William Wordsworth was born in 1770, in Cockermouth, on the Northern edge of the Lake District.. His father was working for the Earl of Lowther, a local landowner, whose descendant, the current Earl of Lowther, still owns huge areas of land in Cumbria and the Lake District. Wordsworth House in Cockermouth is now owned and run by the National Trust, who have recently renovated it so that it looks just as it would have done in Wordsworth's day. Wordsworth House Cockermouth is open to the public, and is well worth a visit.
William's father later moved, and the poet went to school at Hawkshead near Windermere. After a rather turbulent youth, which included a visit to France during the French Revolution, he returned to his native Lake District.
In December 1799 Wordsworth moved to Dove Cottage, Grasmere, where he wrote his most highly regarded poetry. Wordsworth lived at Dove Cottage with his sister, Dorothy, whose Journal is a fascinating insight into life at Dove Cottage. William and Dorothy discussed many ideas, and she was a great source of help and inspiration to the poet. Dorothy Wordsworth is usually credited with the ideas for Wordsworth's most famous poem, Daffodils, after she had written about the daffodils in her journal.
Dove Cottage, Grasmere, is open to the public. Dove Cottage is a very popular stop for visitors from all over the world. Personally, whenever I visit Dove Cottage I marvel at its size- it is very small and very dark. When Wordsworth married Mary, he continued to live at Dove Cottage, along with his wife and sister, until 1808.
The Wordsworth Trust now look after Dove Cottage and the adjacent Wordsworth Museum. The Wordsworth Trust is a charity, and welcomes visitors to help keep the Wordsworth home well maintained. The Wordsworth Trust organises poetry readings every two weeks during the summer. Famous modern poets, including Poet Laureate Carol Ann Duffy, and outstanding poets such as Simon Armitage, are frequent visitors to the Poetry Series.
Wordsworth left Dove Cottage when it became too small for his growing family, and lived at several other houses in Grasmere. He was not happy at any of these houses, and some of his children unhappily died during this time. However, in 1818 the family moved 3 miles along the road from Grasmere, to Rydal Mount. Wordsworth lived at Rydal Mount until his death in 1850. Rydal Mount is a beautiful house, with a lovely garden. Rydal Mount is still owned by the Wordsworth family, and is open to the public. Rydal Mount can also be hired for wedding and private functions.
Wordsworth was very happy at Rydal Mount, and he took and active role in plans for building a church in Rydal, next to Rydal Mount. When Wordsworth lived at Rydal Mount, it was owned by the Le Fleming family, another old established land owning family, who still own much of Rydal and the Lake District today.
I live halfway between Dove Cottage and Rydal Mount, at White Moss House, a house that William Wordsworth actually owned. Local legend has it that William Wordsworth wanted to keep a foothold in Grasmere Parish, which he lost when he moved out of Grasmere to Rydal. Having property in a parish meant that you could vote on local affairs, and Wordsworth was a campaigner against the proposed extension of the new railway line from Windermere to Grasmere. This is probably one of the reasons that he bought White Moss House, though he also bought it so that his son, Willie, had somewhere to live with his family. The Wordsworth family owned White Moss House until the 1930s, and even today we often welcome Wordsworth family members to White Moss House, as we now run White Moss House as a B & B guest house. White Moss House is not open to the public, except for those staying in the Guest House. It is quite a thrill for Wordsworth fans to stay in a house owned by Wordsworth!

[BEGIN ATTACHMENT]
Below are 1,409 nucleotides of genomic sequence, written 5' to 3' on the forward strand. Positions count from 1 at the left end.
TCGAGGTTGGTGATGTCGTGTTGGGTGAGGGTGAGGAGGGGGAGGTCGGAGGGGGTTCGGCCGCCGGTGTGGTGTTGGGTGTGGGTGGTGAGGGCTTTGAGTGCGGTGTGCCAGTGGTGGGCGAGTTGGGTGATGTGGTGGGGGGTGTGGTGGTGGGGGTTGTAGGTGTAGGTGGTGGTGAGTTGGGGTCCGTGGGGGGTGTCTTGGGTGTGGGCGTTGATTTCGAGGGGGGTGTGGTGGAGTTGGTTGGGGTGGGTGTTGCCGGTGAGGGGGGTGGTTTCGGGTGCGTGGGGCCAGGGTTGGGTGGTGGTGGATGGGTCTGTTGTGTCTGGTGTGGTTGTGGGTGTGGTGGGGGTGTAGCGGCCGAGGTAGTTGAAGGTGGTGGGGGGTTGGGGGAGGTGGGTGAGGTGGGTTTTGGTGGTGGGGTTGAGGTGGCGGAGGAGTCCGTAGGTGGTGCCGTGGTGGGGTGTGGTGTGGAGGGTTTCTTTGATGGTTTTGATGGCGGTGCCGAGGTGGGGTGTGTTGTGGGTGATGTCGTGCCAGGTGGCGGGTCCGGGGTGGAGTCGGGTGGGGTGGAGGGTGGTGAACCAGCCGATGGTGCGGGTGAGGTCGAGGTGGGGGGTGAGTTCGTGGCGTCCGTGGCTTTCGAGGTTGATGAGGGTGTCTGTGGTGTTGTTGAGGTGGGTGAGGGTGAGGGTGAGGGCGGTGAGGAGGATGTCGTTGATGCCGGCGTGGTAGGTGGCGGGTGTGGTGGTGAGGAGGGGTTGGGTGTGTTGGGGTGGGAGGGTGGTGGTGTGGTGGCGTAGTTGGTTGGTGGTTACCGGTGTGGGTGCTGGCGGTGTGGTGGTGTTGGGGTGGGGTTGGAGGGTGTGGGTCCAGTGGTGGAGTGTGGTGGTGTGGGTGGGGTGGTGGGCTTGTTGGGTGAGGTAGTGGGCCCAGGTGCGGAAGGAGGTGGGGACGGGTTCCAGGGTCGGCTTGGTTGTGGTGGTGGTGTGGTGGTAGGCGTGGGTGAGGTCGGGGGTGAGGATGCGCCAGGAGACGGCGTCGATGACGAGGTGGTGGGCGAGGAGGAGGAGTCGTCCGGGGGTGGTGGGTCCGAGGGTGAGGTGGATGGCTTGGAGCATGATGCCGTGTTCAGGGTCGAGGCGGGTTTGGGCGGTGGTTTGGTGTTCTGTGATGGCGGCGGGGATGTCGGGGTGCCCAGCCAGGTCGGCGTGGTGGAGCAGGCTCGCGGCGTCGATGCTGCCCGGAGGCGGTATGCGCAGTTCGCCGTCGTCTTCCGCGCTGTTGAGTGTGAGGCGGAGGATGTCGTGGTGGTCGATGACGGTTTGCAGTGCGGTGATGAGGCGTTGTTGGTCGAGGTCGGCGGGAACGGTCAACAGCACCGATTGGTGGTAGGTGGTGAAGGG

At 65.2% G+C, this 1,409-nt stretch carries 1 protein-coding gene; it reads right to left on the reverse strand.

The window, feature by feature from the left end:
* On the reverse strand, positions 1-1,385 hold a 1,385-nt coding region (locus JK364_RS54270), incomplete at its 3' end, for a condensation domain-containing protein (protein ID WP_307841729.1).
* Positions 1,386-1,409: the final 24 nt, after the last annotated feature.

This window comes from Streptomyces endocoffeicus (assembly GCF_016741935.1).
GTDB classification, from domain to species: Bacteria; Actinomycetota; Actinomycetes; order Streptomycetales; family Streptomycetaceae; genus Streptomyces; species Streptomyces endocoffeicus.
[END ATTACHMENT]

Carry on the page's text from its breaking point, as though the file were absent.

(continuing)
William Wordsworth, his wife Mary, sister Dorothy, and other members of the Wordsworth family are buried at St Oswald's Church, Grasmere. The Wordsworth Graves are clearly marked, and are visited very year by lovers of Wordsworth.
Grasmere Village and Grasmere Lake are at the heart of England's Lake District. Visitors who come to the Lake District because of their love of Wordsworth, can follow his footsteps on trails and hikes around the area. Wordsworth and his fellow Romantic poet friends, including Colerdge, de Quincey and Southey, walked for miles in this beautiful area. Hiking is one of the main activities of visitors to the Lake District today.
The beauty of the English Lake District has also inspired artists such as Turner, Constable and John Ruskin, who were themselves inspired by the writings of William Wordsworth.
Wordsworth's Lake District is visited by thousands of people from all over the world every year, yet it still remains unspoilt, and it is still very possible to appreciate the natural beauty of William Wordsworth's Lake District.